For the reasons given, the Authority upholds the complaint that an aspect of Shred broadcast by Television New Zealand on 7 September 2000 beginning at 10.30pm breaches Standard G2 of the Television Code of Broadcasting Practice.
It declines to uphold the privacy complaint.
Having upheld a complaint, the Authority may make orders under s.13 and s.16 of the Broadcasting Act. Accordingly, it invited the parties to make submissions on penalty.
The Authority received submissions from the broadcaster, who argued that any form of on-screen redress would only exacerbate the offence the item had caused. As such, the broadcaster declined to nominate a penalty. However, it asked the Authority to take into account that it had upheld an aspect of Mr Beytagh’s original complaint and that the independent company which produced the programme had accepted that the item’s content over-stepped the boundaries of decency and good taste. In addition, the offending item was the final item of a late night broadcast, seen by a small audience and rated AO, the broadcaster said.
The Authority has considered TVNZ’s submissions. It acknowledges that the item was broadcast late at night and given an Adults Only rating. However, given the high level of interest the programme created in Ohakune, the fact that young people could reasonably have been expected to have been in the viewing audience, and the highly offensive nature of the item, the Authority does not accept that TVNZ’s decision to uphold an aspect of Mr Beytagh’s original complaint was sufficient. Nor does it accept TVNZ’s contention that broadcasting a statement would exacerbate the original offence.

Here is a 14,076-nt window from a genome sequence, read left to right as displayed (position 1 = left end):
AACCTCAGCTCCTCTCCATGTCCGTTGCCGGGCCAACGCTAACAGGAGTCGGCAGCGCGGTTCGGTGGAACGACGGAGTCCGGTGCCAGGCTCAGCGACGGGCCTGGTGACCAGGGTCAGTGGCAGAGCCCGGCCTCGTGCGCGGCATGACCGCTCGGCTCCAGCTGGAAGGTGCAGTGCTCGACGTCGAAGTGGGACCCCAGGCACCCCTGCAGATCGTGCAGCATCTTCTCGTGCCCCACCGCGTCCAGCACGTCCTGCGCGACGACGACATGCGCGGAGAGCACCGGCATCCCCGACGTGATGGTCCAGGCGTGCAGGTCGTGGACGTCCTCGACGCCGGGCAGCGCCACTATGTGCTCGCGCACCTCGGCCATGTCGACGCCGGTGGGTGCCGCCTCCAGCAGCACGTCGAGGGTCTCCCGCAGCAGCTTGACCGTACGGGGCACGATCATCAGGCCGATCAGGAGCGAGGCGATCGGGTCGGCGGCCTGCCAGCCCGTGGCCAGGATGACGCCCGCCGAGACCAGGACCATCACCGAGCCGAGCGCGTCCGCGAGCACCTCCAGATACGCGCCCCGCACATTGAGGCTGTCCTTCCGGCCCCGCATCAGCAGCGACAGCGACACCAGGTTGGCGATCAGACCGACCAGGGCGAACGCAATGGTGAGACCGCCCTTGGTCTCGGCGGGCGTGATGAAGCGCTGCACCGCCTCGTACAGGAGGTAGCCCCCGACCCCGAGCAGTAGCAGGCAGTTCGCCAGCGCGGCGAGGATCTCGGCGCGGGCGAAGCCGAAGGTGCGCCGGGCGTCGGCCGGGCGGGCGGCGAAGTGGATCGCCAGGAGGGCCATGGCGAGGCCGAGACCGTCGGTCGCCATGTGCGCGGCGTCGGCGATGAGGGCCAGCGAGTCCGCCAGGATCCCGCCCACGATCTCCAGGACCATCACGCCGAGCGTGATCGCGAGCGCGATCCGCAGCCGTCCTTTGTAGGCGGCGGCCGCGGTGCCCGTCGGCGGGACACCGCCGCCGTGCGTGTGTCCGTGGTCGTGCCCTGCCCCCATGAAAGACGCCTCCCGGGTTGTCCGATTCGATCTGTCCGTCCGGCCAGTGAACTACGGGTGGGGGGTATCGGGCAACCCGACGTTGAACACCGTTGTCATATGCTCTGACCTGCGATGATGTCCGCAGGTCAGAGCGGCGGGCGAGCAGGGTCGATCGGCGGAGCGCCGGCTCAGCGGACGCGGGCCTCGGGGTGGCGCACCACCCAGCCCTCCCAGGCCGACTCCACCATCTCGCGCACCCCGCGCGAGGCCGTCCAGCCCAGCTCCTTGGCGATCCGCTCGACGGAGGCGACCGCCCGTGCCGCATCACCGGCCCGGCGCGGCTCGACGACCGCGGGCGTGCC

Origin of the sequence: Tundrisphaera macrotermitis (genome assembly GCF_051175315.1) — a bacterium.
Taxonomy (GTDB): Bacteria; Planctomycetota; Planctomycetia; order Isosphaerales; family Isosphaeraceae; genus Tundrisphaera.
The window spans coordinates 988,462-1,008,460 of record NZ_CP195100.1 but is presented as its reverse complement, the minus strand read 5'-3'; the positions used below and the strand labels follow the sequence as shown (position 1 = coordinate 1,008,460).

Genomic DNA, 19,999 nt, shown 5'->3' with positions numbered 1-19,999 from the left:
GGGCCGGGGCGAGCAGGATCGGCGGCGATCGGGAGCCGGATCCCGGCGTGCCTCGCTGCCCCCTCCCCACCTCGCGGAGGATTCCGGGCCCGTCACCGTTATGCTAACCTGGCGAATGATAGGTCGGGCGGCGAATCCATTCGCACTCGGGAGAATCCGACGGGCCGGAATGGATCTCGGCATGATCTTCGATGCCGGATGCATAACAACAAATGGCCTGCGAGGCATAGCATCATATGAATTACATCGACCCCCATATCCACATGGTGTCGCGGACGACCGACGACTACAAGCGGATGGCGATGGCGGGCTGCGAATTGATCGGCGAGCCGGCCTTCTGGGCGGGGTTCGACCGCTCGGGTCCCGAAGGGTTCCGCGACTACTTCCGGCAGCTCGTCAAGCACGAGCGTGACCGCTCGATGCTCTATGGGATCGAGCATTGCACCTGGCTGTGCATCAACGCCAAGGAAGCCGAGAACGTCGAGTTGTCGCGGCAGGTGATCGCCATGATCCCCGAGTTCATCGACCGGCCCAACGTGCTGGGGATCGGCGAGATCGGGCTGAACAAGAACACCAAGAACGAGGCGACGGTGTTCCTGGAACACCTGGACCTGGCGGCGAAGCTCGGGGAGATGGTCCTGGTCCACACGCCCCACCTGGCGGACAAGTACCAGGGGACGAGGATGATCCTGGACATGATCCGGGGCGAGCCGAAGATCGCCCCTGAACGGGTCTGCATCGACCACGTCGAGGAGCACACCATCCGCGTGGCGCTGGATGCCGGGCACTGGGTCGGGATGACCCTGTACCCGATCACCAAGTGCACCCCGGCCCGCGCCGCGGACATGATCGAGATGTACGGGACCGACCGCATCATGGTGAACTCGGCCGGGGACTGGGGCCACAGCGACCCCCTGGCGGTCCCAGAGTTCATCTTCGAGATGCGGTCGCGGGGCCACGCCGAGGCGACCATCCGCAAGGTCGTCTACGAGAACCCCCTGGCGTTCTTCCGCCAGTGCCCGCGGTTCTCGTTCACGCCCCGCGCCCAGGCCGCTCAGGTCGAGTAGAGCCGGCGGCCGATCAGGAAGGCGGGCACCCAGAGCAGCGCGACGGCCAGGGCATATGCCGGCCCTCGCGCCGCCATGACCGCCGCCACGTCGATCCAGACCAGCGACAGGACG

It makes the following order:
Pursuant to s.13(1)(a) of the Broadcasting Act 1989, the Authority orders Television New Zealand Ltd to broadcast, within one month of the date of this decision, a statement relating to this complaint and approved by the Authority. The statement shall be broadcast on an earlier programme, at a time and on a date to be approved by the Authority.
Pursuant to s.16(4) of the Broadcasting Act 1989, the Authority orders Television New Zealand Ltd to pay, within one month of the date of this decision, costs to the Crown in the sum of $1,000.
Signed for and on behalf of the Authority
29 January 2001
he following correspondence was received and considered by the Authority when it determined this complaint: